Should there be privatized prisons?

Should there be privatized prisons?

by Christopher Everle | Helium | March 7, 2012

For much of human history, various forms of punishment have been used in response to offenses against established law. Although the use of incarcerating an individual has been used throughout time, its use as a punishment is a modern idea. The United States, more than any other nation relies on the use of prison incarceration as a form of punishment. The explosion in prison populations in the U.S. has created the need for larger structures to lock away offenders. It seems inevitable that the need for an alternative method to government-owned and run institutions was likely to evolve.

The Constitution of the United States grants the government the authority to impose punishment on its citizens. However the question remains, does this right allow the same government to extend this authority to private corporations? Should offenders be housed in privately owned and operated institutions or is the right to punish a power strictly held by the government? If it is determined that this authority is non-transferable, then corporate prisons may be a violation against inmates’ constitutional rights.

The Reason Public Policy Institute is a think tank, focused specifically on public policy. This organization developed their research into a discussion dialogue, providing several stand points for government policy issues. In their research into private prisons, the Reason Public Policy Institute found that tougher crime policies and budget constraints have combined to create a problem in the nation’s prisons and jails. Federal and state governments are incarcerating more offenders by unwilling to spend increasing amounts of tax dollars to compensate this system adequately. The paradoxes in the realm of public security and crime and punishment have forced policy-makers to turn to the private sector to relieve the strain on the already overcrowded prisons system.

The Oxford Companion to American Law estimates that by 2001 over 2 million people remained in incarceration, the rate of which jumped from 1 in 218 to 1 in 142 residents in the 1990s alone. This large influx in the prison population over a very short time period, due to the increasing use of prison as the sole form of punishment and the result of the “war on drugs”, has created a need for more prison space. To fill this need privatization of prisons has developed. Privatization moves the government’s function, responsibilities, and assets from the public to the private sector. Corporately owned prison facilities have fulfilled the governments demand for more, cheaper prison cells.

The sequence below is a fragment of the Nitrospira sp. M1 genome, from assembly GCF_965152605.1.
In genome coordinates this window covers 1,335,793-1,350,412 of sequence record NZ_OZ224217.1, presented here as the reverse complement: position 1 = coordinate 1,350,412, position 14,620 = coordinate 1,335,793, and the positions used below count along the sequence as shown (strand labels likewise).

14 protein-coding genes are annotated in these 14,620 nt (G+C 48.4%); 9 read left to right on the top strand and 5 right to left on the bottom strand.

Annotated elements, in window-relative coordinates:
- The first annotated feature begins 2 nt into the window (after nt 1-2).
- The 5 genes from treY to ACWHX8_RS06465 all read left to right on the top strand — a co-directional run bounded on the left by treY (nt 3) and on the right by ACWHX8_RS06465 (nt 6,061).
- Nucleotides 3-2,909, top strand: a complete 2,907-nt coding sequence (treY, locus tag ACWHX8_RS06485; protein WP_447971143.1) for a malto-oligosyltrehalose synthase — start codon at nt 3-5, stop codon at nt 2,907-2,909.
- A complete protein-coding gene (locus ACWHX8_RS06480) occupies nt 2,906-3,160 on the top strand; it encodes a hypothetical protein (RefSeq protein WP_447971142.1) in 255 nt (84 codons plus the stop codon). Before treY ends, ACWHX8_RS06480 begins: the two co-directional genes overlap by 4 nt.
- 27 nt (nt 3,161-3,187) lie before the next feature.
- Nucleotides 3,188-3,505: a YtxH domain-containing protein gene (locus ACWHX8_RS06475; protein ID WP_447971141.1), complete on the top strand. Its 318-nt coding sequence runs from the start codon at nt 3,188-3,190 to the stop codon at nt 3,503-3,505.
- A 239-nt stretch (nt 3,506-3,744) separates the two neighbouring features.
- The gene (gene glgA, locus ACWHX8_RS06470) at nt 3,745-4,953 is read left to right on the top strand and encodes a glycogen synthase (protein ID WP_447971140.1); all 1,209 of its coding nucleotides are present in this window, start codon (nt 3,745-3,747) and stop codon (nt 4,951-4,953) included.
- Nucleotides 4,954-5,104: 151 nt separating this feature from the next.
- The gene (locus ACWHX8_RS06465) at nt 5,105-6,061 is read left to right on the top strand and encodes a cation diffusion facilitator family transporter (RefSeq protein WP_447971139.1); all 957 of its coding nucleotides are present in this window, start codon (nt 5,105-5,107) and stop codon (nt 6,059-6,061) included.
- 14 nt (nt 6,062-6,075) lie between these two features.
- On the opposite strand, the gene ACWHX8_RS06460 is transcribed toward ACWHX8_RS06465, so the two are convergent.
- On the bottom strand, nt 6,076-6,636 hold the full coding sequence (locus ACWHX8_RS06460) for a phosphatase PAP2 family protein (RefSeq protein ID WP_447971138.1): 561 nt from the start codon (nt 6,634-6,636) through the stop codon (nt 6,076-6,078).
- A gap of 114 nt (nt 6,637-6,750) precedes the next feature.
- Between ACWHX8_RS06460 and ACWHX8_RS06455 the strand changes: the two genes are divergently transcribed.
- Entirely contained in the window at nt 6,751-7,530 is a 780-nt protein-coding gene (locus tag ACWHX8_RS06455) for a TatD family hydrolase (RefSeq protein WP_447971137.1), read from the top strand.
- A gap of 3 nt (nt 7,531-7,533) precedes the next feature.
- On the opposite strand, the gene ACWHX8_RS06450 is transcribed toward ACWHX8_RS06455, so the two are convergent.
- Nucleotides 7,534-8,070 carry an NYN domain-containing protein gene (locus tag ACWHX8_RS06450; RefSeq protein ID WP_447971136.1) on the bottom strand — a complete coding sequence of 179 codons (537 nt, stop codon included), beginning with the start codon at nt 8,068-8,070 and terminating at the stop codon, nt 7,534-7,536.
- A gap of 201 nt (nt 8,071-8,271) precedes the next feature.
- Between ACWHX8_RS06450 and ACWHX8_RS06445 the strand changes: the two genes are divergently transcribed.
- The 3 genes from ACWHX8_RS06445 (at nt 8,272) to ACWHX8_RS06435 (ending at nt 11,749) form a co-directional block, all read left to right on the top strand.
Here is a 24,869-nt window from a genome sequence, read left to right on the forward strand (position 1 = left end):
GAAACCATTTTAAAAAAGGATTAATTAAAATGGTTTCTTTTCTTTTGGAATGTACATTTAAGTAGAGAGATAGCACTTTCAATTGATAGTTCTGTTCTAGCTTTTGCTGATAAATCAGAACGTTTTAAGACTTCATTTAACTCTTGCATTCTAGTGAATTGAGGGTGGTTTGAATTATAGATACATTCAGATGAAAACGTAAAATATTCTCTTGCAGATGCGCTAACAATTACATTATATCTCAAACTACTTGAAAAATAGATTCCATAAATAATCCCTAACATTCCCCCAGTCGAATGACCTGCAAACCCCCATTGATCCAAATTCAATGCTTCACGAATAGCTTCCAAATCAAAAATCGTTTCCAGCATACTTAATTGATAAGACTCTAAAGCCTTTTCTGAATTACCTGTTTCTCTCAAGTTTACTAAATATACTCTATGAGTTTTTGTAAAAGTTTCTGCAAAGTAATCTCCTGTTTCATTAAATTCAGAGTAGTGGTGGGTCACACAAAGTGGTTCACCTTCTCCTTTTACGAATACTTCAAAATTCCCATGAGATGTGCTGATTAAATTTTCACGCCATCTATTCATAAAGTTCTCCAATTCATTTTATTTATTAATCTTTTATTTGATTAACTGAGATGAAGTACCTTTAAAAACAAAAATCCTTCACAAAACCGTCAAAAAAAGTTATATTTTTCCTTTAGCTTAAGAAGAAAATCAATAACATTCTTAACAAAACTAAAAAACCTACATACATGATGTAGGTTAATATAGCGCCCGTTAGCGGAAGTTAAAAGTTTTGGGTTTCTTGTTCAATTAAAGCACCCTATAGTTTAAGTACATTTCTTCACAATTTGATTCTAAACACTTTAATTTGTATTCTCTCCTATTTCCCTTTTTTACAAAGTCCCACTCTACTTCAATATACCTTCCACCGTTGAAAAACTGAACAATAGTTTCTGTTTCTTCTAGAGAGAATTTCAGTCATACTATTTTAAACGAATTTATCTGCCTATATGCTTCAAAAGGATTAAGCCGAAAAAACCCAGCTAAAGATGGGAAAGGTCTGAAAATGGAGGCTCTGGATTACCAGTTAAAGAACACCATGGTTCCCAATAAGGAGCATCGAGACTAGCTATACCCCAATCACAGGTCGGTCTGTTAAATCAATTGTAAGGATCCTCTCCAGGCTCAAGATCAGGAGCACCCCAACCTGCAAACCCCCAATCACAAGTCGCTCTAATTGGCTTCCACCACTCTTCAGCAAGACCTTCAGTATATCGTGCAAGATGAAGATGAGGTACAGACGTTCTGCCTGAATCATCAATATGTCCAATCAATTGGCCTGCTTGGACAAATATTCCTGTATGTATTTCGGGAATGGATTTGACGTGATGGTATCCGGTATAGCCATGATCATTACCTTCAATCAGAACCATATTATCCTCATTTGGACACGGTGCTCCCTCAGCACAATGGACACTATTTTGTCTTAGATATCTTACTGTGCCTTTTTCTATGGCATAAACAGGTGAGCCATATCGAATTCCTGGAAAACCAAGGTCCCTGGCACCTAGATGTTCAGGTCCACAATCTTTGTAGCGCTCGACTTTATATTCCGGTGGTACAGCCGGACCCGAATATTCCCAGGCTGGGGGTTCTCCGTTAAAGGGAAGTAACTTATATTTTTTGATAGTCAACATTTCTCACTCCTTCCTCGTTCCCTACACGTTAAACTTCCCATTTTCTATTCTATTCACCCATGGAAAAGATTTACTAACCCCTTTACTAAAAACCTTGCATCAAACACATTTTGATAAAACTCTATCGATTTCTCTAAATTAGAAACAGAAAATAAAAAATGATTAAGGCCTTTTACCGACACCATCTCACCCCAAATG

There is much debate for and against the use of such private correctional facilities. One issue involves the monetary gain that these companies stand to obtain from the continued and accelerated use of incarceration as a form of punishment. Phil Smith of the Covert Action Quarterly argues that these corporations of human imprisonment hold little ethical regard for the rehabilitation of individuals under their control. The corporate prison systems have been developed from large numerical human incarceration and as such, create a profit from its continued use. Larger profits may be had by its expanded use as prison inmate population rises and sentences increase. Get tough on crime laws equal larger income for these companies. Any policy toward reducing sentencing or alternate punishment would directly result in profit loss.

Smith also poses the question, are these facilities’ ability to supply adequate prisoner treatment if the focus remains on profit. These companies are able to provide these services at a largely reduced rate because they pay lower wages and limit the access to rehabilitative programs. However cost-cutting is not the main concern for the criminal justice system. This system was established to uphold punishments while also providing offenders the ability to reintegrate back into society.

Proponents seek to show how private prisons are the solution to overcrowding prisons. The U.S. Department of Justice’s research work entitled, Emerging Issues on Privatized Prisons, may provide a look at this issue from the perspective of the policy maker. Securing and humanely housing such a large population has placed an enormous burden on prison administrators as well as the federal, state, and local jurisdictions that must finance the institutional confinement. In 1987, the number of inmates incarcerated in privately operated correctional facilities worldwide was 3,100; by 1998 the number had risen to 132,000. In the United States today there are a total of 158 private correctional facilities. Proponents of privatization have suggested that allowing the facilities to be operated by the private sector could result in cost reductions of 20 percent.

A university study on the cost benefits provided by the use of such facilities, to the state or local government has determined that they are efficient cost-saving devises. Within this study, released by the APCTO (Association of Private Correctional and Treatment Organizations), private prisons have proven to be effective in aiding states to keep their corrections budgets under control. They estimate that by introducing private prisons into states that are not currently utilizing them, can reduce state prison operating costs by an average of $20 million annually. By limiting the need to expand to meet the need for added inmate space, private prisons create the possibility for overall prison expenditures to remain the same over time.

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